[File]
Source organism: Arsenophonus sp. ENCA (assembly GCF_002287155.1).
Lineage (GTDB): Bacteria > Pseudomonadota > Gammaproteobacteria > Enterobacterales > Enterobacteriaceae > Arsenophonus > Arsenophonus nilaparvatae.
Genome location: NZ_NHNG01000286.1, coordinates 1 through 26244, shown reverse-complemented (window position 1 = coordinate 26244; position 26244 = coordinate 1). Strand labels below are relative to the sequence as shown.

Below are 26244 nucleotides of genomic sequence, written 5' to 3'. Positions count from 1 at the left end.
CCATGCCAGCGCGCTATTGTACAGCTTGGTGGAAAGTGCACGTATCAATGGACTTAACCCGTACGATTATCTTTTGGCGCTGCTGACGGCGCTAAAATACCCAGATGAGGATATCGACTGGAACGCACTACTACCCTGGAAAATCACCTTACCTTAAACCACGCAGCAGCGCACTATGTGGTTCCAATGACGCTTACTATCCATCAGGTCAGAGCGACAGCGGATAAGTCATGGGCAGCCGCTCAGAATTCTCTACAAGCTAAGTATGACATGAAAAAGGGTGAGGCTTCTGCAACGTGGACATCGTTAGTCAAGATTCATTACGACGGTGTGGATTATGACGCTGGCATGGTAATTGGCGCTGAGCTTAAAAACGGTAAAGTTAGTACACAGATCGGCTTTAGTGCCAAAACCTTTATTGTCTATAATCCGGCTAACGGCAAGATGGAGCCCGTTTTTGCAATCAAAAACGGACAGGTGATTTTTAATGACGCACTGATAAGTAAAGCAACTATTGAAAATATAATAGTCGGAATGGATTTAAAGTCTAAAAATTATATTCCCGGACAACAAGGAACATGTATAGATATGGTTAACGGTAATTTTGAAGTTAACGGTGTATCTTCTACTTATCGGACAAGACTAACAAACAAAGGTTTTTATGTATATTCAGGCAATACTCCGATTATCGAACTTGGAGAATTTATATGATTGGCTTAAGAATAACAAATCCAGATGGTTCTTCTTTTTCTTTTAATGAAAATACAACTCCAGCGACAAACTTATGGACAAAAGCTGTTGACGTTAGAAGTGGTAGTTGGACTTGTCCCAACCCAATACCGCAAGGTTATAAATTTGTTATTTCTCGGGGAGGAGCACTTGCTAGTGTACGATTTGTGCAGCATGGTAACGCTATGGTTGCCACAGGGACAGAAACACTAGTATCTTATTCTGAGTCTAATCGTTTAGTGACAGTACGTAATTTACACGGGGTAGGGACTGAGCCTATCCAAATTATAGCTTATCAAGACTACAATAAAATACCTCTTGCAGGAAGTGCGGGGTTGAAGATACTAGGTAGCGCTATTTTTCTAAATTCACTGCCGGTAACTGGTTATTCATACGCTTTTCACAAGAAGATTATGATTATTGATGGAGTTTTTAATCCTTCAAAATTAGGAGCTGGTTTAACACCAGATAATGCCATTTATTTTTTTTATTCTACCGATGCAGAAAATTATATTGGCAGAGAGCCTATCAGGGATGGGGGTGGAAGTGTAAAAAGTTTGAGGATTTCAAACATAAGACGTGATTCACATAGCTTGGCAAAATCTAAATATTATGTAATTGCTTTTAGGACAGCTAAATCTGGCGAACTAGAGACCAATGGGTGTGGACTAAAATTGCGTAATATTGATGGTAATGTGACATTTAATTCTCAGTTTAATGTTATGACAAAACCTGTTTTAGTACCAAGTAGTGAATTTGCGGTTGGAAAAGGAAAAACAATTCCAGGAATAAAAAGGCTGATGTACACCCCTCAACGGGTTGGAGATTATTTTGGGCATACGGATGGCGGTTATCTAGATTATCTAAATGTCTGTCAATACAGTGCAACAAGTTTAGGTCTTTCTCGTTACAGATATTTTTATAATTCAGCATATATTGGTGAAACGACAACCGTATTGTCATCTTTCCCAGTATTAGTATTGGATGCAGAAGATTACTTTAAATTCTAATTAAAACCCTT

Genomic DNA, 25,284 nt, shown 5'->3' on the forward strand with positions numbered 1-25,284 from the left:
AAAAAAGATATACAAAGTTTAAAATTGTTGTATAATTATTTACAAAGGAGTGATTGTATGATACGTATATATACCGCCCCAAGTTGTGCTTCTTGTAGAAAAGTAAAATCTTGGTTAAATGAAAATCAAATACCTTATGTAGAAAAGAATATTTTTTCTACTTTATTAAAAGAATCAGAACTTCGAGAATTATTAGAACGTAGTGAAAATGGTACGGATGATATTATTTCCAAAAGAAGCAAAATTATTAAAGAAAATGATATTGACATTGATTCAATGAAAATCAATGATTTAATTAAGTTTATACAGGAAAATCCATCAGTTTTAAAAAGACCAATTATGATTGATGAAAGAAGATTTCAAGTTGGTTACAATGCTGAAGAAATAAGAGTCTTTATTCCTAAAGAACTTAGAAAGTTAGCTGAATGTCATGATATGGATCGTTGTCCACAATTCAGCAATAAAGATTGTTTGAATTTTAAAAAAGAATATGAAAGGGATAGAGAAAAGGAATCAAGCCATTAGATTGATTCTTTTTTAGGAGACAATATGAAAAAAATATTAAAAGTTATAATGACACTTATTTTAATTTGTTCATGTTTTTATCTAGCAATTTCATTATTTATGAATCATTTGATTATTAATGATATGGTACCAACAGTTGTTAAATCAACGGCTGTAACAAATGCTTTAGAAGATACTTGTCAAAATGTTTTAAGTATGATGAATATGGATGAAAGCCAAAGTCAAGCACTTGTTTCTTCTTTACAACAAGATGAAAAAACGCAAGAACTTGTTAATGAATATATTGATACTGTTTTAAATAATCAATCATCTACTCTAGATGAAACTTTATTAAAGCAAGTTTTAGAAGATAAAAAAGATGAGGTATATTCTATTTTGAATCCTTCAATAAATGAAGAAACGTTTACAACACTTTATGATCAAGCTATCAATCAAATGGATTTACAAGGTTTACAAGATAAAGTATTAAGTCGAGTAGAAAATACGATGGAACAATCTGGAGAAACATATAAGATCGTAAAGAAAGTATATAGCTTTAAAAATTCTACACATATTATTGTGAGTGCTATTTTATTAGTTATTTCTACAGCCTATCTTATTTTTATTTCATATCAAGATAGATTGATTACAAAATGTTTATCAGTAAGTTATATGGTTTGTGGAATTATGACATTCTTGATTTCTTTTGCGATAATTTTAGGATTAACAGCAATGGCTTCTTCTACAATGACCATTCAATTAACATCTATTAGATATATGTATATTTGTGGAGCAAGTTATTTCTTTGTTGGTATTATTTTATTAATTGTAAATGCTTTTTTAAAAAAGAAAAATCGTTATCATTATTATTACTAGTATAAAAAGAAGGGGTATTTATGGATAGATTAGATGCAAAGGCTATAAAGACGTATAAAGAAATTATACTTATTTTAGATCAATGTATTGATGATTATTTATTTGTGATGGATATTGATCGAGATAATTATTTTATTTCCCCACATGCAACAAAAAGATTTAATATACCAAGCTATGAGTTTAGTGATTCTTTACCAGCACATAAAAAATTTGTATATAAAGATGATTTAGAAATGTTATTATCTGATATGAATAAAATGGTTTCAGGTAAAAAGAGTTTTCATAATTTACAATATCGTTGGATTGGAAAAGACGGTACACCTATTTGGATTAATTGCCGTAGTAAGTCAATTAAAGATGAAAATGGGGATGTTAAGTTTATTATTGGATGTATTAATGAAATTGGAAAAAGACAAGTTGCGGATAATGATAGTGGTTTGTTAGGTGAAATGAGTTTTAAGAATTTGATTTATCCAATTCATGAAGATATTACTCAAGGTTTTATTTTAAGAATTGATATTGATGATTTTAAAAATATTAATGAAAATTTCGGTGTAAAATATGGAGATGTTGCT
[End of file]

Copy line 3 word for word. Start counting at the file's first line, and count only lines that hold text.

Genome location: NZ_NHNG01000286.1, coordinates 1 through 26244, shown reverse-complemented (window position 1 = coordinate 26244; position 26244 = coordinate 1). Strand labels below are relative to the sequence as shown.